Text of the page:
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What future for the Household Energy Fund?

14 October 2008

What future for the Household Energy Fund?

Householders want details from all parties on whether and how they would fund home energy efficiency. Labour promised this as part of emissions trading policy early last year, and has embodied the Home Energy Fund in legislation. Now the National Party has rejected the Fund, which means they will have to repeal the legislation.

How big a deal is the $1 billion Home Energy Fund? Less than a single year’s Crown revenue from taxes and dividends from the electricity sector. (See note 1)

Labour stated today the Home Energy Fund would come from windfall profits from emissions trading. Are the profits enough to fund the scheme? Yes - it would take less than 1/3 of the Crown’s windfall take from domestic power bills alone – and even less, if carbon is priced at today’s prices. (See note 2)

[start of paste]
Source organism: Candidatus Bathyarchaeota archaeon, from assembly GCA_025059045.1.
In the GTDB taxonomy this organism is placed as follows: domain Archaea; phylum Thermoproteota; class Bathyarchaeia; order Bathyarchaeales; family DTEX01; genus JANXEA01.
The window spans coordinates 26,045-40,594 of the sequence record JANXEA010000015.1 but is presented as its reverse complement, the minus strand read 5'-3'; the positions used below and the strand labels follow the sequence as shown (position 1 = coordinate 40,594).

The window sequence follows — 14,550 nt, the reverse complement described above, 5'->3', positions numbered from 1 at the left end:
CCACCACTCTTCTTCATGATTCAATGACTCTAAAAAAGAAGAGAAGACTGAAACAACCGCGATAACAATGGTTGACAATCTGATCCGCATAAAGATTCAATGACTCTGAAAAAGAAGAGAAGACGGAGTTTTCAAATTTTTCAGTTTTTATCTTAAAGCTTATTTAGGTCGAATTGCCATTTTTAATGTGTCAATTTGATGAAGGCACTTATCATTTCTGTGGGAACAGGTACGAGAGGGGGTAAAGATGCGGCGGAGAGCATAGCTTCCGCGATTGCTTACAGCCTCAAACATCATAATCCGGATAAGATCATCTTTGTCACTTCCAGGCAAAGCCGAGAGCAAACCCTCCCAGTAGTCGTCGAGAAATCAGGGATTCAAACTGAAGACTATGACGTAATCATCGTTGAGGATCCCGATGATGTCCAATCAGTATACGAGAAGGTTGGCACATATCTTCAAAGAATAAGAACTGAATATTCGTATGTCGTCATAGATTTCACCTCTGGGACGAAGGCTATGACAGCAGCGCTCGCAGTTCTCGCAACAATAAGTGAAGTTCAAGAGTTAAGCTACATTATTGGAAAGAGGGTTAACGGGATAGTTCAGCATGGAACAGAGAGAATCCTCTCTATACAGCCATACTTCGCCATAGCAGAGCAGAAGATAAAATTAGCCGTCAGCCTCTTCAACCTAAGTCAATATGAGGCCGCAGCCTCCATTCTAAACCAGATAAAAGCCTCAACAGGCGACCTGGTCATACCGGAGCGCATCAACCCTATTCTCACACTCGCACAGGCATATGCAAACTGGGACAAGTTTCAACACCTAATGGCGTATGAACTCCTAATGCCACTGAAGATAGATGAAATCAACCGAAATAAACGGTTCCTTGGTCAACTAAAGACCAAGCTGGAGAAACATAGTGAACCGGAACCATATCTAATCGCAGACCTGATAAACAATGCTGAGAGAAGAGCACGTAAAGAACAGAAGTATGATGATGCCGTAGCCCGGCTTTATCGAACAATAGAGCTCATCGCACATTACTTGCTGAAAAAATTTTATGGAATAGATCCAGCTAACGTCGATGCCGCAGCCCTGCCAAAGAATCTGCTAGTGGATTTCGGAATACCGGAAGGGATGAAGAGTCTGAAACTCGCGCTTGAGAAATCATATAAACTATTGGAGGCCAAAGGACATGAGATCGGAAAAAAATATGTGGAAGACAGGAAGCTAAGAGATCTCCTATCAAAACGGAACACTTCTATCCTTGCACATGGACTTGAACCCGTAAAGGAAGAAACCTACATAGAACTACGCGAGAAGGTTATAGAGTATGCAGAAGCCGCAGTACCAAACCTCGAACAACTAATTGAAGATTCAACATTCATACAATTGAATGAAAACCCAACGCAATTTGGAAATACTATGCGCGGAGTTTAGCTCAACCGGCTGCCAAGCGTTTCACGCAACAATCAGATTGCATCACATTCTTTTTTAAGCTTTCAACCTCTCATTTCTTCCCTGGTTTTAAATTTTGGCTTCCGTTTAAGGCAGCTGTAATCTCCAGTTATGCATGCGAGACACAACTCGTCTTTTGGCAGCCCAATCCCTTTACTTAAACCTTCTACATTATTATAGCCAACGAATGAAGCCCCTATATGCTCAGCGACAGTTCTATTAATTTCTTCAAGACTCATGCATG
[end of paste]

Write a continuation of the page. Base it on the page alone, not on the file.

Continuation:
So by both measures – the likely new windfall profits from emissions pricing, and the revenues to the Crown that come from electricity today – the Home Energy Fund is modest indeed. Would National raid this Fund for some other purpose?

Other parties must declare their position on home energy efficiency. In a period of likely prolonged world recession, would parties prefer to invest in Think Big power generation projects, funded by debt? Are they prepared to rely on further gas exploration to find the fuel needed for new base-load power stations – or even, to import liquefied natural gas at huge expense and with huge safety concerns?

Or would they invest in preventing totally unnecessary energy waste? Precious electricity barely stops to wave good-bye as it leaks through New Zealand houses’ roofs and windows.

We would employ New Zealanders to plug those leaks, and the benefits are gained from day one, in healthier houses and reduced power bills. Where are the priorities of each party, in household energy efficiency?


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